IGM Colloquium: The Physics and Applications of high Q optical microcavities: Cavity Quantum Optomechanics

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The mutual coupling of optical and mechanical degrees of freedom via radiation pressure has been a subject of interest in the context of quantum limited displacements measurements for Gravity Wave detection for many decades(1, 2). The pioneering work of Braginsky predicted that radiation pressure can give rise to dynamical backaction, which allows cooling and amplification of the internal mechanical modes of a mirror coupled to an optical cavity and moreover establishes a fundamental measurement limit via radiation pressure quantum fluctuations. Experimentally these phenomena remained however inaccessible many decades due to the faint nature of the radiation pressure force. A decade ago, it was discovered that optical microresonators with ultra high Q, not only possess ultra high Q optical modes, but moreover mechanical modes that are mutually coupled via radiation pressure(3). The high Q of the microresonators, not only enhances nonlinear phenomena – which enables for instance optical frequency comb generation(4, 5) as well as temporal soliton formation(6, 7)– but also enhances the radiation pressure interaction. This has allowed the observation of radiation pressure phenomena in an experimental setting and is an underlying principle of the research field of cavity quantum optomechanics(8, 9).

In this talk, I will describe a range of optomechanical phenomena that we observed using high Q optical microresonators. Radiation pressure back-action of photons is shown to lead to effective cooling(1, 2, 10, 11) of the mechanical oscillator mode using dynamical backaction. Sideband resolved cooling, combined with cryogenic precooling enables cooling the oscillators such that it resides in the quantum ground state more than 1/3 of its time(12). Increasing the mutual coupling further, it is possible to observe quantum coherent coupling(12) in which the mechanical and optical mode hybridize and the coupling rate exceeds the mechanical and optical decoherence rate (7). This regime enables a range of quantum optical experiments, including state transfer from light to mechanics using the phenomenon of optomechanically induced transparency(13). Moreover, the optomechanical coupling can be exploited for measuring the position of a nanomechanical oscillator in the timescale of its thermal decoherence(14), a basic requirement for preparing its ground-state using feedback as well as (Markovian) quantum feedback. This regime moreover enables to explore quantum effects due to the radiation pressure interaction, notably quantum correlations in the light field that give rise to optical squeezing or sideband asymmetry(15).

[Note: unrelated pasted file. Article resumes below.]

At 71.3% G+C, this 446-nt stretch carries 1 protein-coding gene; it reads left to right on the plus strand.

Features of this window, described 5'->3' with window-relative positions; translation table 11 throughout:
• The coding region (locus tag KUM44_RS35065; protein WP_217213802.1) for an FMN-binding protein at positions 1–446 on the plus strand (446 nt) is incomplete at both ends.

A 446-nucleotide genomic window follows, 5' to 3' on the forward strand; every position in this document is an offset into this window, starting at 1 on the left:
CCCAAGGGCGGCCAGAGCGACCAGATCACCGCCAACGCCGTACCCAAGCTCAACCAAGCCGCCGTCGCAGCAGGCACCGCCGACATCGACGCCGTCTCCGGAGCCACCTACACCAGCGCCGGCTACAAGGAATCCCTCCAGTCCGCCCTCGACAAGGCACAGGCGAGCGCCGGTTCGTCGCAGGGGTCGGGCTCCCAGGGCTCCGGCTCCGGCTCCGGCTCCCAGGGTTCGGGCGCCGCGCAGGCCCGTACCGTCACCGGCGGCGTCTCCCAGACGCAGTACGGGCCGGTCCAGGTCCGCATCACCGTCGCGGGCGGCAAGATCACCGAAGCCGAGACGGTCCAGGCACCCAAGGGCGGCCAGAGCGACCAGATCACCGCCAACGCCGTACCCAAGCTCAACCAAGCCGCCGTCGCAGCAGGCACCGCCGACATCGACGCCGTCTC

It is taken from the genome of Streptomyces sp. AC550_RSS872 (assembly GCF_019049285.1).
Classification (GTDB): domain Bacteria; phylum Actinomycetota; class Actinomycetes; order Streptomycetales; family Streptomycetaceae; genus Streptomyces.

The optomechanical toolbox developed in the past decades enables to extend quantum control, first developed for atoms, and recently for superconducting quantum circuits, to be extended to solid state mechanical oscillators. New frontiers that are now possible include for example the generation of non-classical states of motion via post-selection(16), mechanical quantum squeezing, or interfaces from radio-frequency to the optical domain(17). Time, permitting, recent experiments that probe cavity optomechanics reserved dissipation regime in a microwave opto-mechanical system will be discussed, which provide a means to realize a cold dissipative reservoir for microwave light(18) a building block for non-reciprocal devices(19).